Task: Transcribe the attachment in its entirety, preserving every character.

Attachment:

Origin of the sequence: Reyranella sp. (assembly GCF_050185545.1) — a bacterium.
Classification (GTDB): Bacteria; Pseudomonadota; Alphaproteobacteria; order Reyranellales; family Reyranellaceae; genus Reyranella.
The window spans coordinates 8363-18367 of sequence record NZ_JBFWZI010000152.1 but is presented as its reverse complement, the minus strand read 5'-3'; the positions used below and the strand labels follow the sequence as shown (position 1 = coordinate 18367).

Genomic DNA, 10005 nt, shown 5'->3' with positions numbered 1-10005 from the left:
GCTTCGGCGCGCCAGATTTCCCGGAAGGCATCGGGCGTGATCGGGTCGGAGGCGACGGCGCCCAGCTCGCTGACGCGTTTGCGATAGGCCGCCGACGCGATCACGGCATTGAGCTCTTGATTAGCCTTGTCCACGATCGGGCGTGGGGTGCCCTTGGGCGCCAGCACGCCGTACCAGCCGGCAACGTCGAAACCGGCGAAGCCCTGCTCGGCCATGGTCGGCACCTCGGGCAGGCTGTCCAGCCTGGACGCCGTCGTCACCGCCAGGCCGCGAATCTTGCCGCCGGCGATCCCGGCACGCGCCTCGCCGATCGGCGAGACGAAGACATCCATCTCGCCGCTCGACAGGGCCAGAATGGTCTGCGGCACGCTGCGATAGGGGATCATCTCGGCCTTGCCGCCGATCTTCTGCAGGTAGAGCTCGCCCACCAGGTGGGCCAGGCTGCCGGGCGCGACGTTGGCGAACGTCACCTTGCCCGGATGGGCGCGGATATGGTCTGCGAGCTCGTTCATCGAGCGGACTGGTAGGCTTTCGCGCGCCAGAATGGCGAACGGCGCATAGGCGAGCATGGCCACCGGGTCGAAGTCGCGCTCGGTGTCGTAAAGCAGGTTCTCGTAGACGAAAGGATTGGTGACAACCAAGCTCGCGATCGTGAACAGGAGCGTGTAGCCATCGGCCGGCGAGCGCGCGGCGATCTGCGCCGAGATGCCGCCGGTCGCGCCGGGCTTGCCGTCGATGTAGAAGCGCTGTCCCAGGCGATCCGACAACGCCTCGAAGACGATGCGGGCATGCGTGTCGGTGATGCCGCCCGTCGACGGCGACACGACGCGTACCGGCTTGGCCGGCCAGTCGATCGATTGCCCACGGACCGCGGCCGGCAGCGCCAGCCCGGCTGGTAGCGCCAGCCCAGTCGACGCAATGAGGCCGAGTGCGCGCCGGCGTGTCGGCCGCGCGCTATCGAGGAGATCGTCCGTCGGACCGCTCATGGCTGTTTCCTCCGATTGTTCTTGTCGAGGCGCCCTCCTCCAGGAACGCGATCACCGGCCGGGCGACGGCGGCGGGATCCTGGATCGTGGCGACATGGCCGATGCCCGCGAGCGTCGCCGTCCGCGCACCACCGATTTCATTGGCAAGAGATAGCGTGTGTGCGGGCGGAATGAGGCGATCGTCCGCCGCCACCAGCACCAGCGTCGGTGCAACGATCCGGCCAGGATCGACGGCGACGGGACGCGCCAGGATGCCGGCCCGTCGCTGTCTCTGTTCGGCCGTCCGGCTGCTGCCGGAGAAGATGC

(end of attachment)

Origin of the sequence: Reyranella sp. (assembly GCF_050185545.1) — a bacterium.
Classification (GTDB): Bacteria; Pseudomonadota; Alphaproteobacteria; order Reyranellales; family Reyranellaceae; genus Reyranella.
The window spans coordinates 8363-18367 of sequence record NZ_JBFWZI010000152.1 but is presented as its reverse complement, the minus strand read 5'-3'; the positions used below and the strand labels follow the sequence as shown (position 1 = coordinate 18367).

Genomic DNA, 10005 nt, shown 5'->3' with positions numbered 1-10005 from the left:
GCTTCGGCGCGCCAGATTTCCCGGAAGGCATCGGGCGTGATCGGGTCGGAGGCGACGGCGCCCAGCTCGCTGACGCGTTTGCGATAGGCCGCCGACGCGATCACGGCATTGAGCTCTTGATTAGCCTTGTCCACGATCGGGCGTGGGGTGCCCTTGGGCGCCAGCACGCCGTACCAGCCGGCAACGTCGAAACCGGCGAAGCCCTGCTCGGCCATGGTCGGCACCTCGGGCAGGCTGTCCAGCCTGGACGCCGTCGTCACCGCCAGGCCGCGAATCTTGCCGCCGGCGATCCCGGCACGCGCCTCGCCGATCGGCGAGACGAAGACATCCATCTCGCCGCTCGACAGGGCCAGAATGGTCTGCGGCACGCTGCGATAGGGGATCATCTCGGCCTTGCCGCCGATCTTCTGCAGGTAGAGCTCGCCCACCAGGTGGGCCAGGCTGCCGGGCGCGACGTTGGCGAACGTCACCTTGCCCGGATGGGCGCGGATATGGTCTGCGAGCTCGTTCATCGAGCGGACTGGTAGGCTTTCGCGCGCCAGAATGGCGAACGGCGCATAGGCGAGCATGGCCACCGGGTCGAAGTCGCGCTCGGTGTCGTAAAGCAGGTTCTCGTAGACGAAAGGATTGGTGACAACCAAGCTCGCGATCGTGAACAGGAGCGTGTAGCCATCGGCCGGCGAGCGCGCGGCGATCTGCGCCGAGATGCCGCCGGTCGCGCCGGGCTTGCCGTCGATGTAGAAGCGCTGTCCCAGGCGATCCGACAACGCCTCGAAGACGATGCGGGCATGCGTGTCGGTGATGCCGCCCGTCGACGGCGACACGACGCGTACCGGCTTGGCCGGCCAGTCGATCGATTGCCCACGGACCGCGGCCGGCAGCGCCAGCCCGGCTGGTAGCGCCAGCCCAGTCGACGCAATGAGGCCGAGTGCGCGCCGGCGTGTCGGCCGCGCGCTATCGAGGAGATCGTCCGTCGGACCGCTCATGGCTGTTTCCTCCGATTGTTCTTGTCGAGGCGCCCTCCTCCAGGAACGCGATCACCGGCCGGGCGACGGCGGCGGGATCCTGGATCGTGGCGACATGGCCGATGCCCGCGAGCGTCGCCGTCCGCGCACCACCGATTTCATTGGCAAGAGATAGCGTGTGTGCGGGCGGAATGAGGCGATCGTCCGCCGCCACCAGCACCAGCGTCGGTGCAACGATCCGGCCAGGATCGACGGCGACGGGACGCGCCAGGATGCCGGCCCGTCGCTGTCTCTGTTCGGCCGTCCGGCTGCTGCCGGAGAAGATGC